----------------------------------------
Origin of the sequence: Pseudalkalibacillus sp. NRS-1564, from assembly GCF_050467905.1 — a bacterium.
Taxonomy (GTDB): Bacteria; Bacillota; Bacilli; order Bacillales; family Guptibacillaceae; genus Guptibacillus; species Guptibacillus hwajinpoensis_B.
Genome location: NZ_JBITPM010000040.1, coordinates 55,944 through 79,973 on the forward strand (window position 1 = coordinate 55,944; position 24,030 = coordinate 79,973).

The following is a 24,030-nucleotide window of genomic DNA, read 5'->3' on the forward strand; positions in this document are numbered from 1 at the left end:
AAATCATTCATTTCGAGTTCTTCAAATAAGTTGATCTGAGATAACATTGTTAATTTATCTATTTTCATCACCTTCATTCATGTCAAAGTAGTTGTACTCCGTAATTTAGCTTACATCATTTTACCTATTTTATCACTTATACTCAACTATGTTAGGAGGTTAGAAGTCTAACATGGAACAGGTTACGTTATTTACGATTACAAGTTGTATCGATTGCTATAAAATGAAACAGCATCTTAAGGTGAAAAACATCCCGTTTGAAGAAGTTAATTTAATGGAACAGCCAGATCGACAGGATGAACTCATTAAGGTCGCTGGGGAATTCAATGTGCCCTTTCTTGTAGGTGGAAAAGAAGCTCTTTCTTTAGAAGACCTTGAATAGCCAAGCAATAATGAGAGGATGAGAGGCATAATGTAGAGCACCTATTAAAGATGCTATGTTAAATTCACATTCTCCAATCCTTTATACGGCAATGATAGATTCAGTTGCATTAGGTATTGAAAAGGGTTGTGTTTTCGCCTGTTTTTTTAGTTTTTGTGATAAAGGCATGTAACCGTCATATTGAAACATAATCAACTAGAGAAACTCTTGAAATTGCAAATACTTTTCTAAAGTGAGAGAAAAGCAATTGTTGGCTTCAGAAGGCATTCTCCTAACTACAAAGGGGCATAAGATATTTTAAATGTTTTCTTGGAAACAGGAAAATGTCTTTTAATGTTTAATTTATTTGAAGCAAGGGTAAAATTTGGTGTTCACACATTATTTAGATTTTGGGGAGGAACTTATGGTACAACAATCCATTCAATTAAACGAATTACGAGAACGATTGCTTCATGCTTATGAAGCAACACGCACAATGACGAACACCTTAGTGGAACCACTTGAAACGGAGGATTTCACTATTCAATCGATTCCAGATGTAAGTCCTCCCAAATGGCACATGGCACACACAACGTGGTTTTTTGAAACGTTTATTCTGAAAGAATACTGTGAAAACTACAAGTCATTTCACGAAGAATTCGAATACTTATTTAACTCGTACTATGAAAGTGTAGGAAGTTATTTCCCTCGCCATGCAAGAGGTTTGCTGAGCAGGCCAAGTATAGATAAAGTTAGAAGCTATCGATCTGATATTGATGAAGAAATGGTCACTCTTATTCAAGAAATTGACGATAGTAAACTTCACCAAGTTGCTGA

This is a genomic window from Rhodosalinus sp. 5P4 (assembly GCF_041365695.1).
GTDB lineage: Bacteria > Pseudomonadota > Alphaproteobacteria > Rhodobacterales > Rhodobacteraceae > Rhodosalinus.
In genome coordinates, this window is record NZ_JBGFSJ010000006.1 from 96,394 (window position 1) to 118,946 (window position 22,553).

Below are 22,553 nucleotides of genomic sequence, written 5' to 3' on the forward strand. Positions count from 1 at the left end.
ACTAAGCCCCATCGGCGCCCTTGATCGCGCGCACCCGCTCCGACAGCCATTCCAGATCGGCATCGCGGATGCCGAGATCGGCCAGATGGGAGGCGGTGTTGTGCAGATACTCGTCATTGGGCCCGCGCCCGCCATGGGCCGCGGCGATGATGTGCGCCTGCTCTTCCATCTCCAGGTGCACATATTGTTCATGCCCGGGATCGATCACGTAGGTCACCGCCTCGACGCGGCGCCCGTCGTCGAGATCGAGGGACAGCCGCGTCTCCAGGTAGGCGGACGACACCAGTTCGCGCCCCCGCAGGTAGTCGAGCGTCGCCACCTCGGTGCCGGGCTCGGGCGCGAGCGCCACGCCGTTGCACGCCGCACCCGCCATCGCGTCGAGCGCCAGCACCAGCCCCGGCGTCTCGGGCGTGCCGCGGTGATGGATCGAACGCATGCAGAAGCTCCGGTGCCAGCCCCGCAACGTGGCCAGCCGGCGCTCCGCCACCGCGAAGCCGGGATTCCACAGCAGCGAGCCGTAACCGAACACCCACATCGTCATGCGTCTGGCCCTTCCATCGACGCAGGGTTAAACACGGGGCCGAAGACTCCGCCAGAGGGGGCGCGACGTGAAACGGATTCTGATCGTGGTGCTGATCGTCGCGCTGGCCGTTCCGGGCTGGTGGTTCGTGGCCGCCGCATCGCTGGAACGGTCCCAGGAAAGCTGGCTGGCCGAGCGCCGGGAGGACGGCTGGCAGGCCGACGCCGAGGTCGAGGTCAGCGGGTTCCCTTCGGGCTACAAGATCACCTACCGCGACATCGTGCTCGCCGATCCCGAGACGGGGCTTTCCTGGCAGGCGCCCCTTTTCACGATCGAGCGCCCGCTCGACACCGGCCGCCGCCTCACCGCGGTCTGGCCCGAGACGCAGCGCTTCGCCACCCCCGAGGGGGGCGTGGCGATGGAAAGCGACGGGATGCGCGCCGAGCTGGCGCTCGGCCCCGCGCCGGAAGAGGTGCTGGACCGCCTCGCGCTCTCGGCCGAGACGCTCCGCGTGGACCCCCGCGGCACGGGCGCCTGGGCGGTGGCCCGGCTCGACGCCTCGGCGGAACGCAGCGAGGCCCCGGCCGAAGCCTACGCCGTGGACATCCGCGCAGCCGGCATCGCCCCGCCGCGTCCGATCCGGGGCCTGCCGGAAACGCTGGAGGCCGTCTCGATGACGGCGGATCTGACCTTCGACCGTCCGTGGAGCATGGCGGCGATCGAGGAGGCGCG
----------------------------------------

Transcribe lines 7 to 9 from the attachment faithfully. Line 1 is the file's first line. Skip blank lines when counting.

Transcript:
GTDB lineage: Bacteria > Pseudomonadota > Alphaproteobacteria > Rhodobacterales > Rhodobacteraceae > Rhodosalinus.
In genome coordinates, this window is record NZ_JBGFSJ010000006.1 from 96,394 (window position 1) to 118,946 (window position 22,553).

Below are 22,553 nucleotides of genomic sequence, written 5' to 3' on the forward strand. Positions count from 1 at the left end.